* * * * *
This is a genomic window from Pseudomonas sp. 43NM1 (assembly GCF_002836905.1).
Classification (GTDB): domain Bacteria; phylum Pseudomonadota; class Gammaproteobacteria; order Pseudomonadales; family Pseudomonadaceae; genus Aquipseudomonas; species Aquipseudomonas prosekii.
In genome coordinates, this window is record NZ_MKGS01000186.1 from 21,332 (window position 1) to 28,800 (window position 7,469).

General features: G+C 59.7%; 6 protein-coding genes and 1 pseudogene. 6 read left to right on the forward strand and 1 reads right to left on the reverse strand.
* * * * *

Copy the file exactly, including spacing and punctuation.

This is a genomic window from Pseudomonas sp. 43NM1 (assembly GCF_002836905.1).
Classification (GTDB): domain Bacteria; phylum Pseudomonadota; class Gammaproteobacteria; order Pseudomonadales; family Pseudomonadaceae; genus Aquipseudomonas; species Aquipseudomonas prosekii.
In genome coordinates, this window is record NZ_MKGS01000186.1 from 21,332 (window position 1) to 28,800 (window position 7,469).

General features: G+C 59.7%; 6 protein-coding genes and 1 pseudogene. 6 read left to right on the forward strand and 1 reads right to left on the reverse strand.